Review! The Goldfish Boy by Lisa Thompson

The Goldfish Boy
By Lisa Thompson
320 pages – ages 9+
Published by Scholastic Press on February 28, 2017

Synopsis from Publisher- “Matthew Corbin suffers from severe obsessive-compulsive disorder. He hasn’t been to school in weeks. His hands are cracked and bleeding from cleaning. He refuses to leave his bedroom. To pass the time, he observes his neighbors from his bedroom window, making mundane notes about their habits as they bustle about the cul-de-sac.

When a toddler staying next door goes missing, it becomes apparent that Matthew was the last person to see him alive. Suddenly, Matthew finds himself at the center of a high-stakes mystery, and every one of his neighbors is a suspect. Matthew is the key to figuring out what happened and potentially saving a child’s life… but is he able to do so if it means exposing his own secrets, and stepping out from the safety of his home?”

What I Thought- I think this was an excellent debut novel. Matthew is thoroughly developed, so that we as a reader feel that we sort of understand why he has germaphobic, agoraphobic, obsessive compulsive tendencies, even if we don’t get a clear picture until almost the end. It’s quite an insight into the mind of someone who middle-grade readers may not “meet” so often. One thing I thought was interesting was that Matthew understood he wasn’t thinking normally, but was unable to stop his thoughts and actions. The book focuses a lot on the inner turmoil of Matthew, and how he must face his fears to be able to help find the missing toddler. The actual plot and the mystery are solid, with lots of clues that keep you guessing as to who did the crime. Thompson has an incredible way of  writing that keeps you drawn into the story. I cannot wait to read what she comes up with next!

I give this book five out of five bookworms!



Categories: Age 9+

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13 replies

  1. It’s good to see a book that addresses OCD and similar issues.

    • It’s really interesting. I also like how it still keeps everything it talks about appropriate for middle schoolers – books like this, I think, can easily go much darker – but Ms. Thompson does a wonderful job of keeping it light.

  2. Great review! I’m adding a link to your post, credited with your review to my OCD book list: https://www.pragmaticmom.com/2017/09/ocd-characters-childrens-books/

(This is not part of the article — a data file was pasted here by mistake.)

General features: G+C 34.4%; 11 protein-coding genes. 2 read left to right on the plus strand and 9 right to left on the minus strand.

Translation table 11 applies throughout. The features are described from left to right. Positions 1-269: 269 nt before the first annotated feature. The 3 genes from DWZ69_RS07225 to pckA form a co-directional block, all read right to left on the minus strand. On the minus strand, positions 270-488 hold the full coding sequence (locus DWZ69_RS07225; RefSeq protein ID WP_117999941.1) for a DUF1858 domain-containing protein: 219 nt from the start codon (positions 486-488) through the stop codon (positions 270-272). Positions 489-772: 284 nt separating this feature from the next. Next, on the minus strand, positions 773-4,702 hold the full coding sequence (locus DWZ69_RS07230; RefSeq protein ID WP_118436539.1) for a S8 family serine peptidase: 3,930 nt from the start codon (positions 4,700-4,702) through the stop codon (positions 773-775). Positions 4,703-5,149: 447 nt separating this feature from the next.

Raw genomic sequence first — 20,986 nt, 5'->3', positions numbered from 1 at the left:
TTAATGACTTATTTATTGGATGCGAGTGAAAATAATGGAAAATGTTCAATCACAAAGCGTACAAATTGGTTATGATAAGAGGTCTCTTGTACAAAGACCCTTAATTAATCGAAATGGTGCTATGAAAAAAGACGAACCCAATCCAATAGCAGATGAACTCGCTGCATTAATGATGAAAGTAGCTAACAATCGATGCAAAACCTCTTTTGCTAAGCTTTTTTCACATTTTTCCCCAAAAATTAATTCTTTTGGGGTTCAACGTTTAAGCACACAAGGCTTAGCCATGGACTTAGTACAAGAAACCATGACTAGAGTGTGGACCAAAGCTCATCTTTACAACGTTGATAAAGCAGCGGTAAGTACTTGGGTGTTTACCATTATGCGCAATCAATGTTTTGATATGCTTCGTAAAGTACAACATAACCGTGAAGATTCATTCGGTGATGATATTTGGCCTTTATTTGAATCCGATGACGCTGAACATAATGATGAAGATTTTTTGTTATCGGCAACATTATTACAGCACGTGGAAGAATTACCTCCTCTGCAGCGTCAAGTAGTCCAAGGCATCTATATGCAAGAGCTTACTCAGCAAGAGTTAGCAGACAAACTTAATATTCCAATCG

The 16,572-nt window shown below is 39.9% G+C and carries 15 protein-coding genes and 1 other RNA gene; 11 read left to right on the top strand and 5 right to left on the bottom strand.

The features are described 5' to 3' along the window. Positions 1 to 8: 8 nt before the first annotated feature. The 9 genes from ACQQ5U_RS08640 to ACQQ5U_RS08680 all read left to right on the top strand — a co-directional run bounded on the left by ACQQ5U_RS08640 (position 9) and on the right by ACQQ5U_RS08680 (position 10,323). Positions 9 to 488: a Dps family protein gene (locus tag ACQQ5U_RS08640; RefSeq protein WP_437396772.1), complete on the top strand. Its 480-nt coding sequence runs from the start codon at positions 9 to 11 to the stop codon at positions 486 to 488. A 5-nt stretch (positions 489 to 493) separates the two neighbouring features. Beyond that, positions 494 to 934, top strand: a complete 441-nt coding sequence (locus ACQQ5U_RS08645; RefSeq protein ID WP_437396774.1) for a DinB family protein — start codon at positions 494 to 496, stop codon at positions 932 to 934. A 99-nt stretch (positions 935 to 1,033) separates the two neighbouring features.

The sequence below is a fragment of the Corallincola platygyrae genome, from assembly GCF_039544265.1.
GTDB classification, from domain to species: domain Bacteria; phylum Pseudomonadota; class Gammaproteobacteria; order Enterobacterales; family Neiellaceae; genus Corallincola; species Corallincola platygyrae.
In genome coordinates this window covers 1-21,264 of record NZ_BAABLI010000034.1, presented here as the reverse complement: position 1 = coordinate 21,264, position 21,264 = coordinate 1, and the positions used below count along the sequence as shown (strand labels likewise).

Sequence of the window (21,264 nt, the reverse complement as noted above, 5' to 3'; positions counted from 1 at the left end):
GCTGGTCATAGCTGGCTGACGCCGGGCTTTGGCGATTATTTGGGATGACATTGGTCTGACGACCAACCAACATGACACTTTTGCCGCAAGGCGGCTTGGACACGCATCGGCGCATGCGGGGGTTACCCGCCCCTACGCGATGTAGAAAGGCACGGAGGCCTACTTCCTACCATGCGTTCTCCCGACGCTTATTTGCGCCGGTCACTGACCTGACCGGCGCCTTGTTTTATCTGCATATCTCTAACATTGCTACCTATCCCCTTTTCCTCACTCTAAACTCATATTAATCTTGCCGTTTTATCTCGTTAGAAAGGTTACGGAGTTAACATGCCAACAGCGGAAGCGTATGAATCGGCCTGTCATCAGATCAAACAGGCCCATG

3. Powerful topic with a compelling mystery! Mom put it on her TBR list. I don’t have a TBR list, but if we ever get a goldfish, I plan to drink some water from his bowl.

    Love and licks,
    Cupcake

  4. That’s why Matthew’s teacher bought him this book. Hand picked for his namesake. Sweet! He hasn’t finished reading it yet. Sounds really compelling.

  5. Holy crap. It’s “Rear Window” for middle schoolers! I must check this out.

  6. Super review – totally agree with all you wrote and subscribed. I loved this book so much – probably my favourite read of the whole of last year. What a debut! It made me cry so much because of so many factors (1) We had Matthew’s OCD condition and the reasons for it – and his personal journey was remarkable and so cleverly researched. As someone who has OCD (all be it very different to Matthew’s) I could certainly relate to his story (2) The revealing back story of his friends and the growth they all go on in the book and (3) The wonderful character of Old Nina. I read an interview with Lisa Thompson where she spoke about Old Nina being based on a character who lived in a cul-de-sac when she was growing up. It really moved on and it showed how our initial perceptions about people can be very wrong. And that’s before I even mention the super mystery in the book – the dissapearance of the young boy. I am so glad that someone enjoyed it as much as me and thanks for a lovely review

    • It truly was a fabulous book, and I look forward to what Ms. Thompson comes out with in the future, as this was a definite work of genius. Thank you for taking the time to comment and subscribe – I appreciate it all very much!

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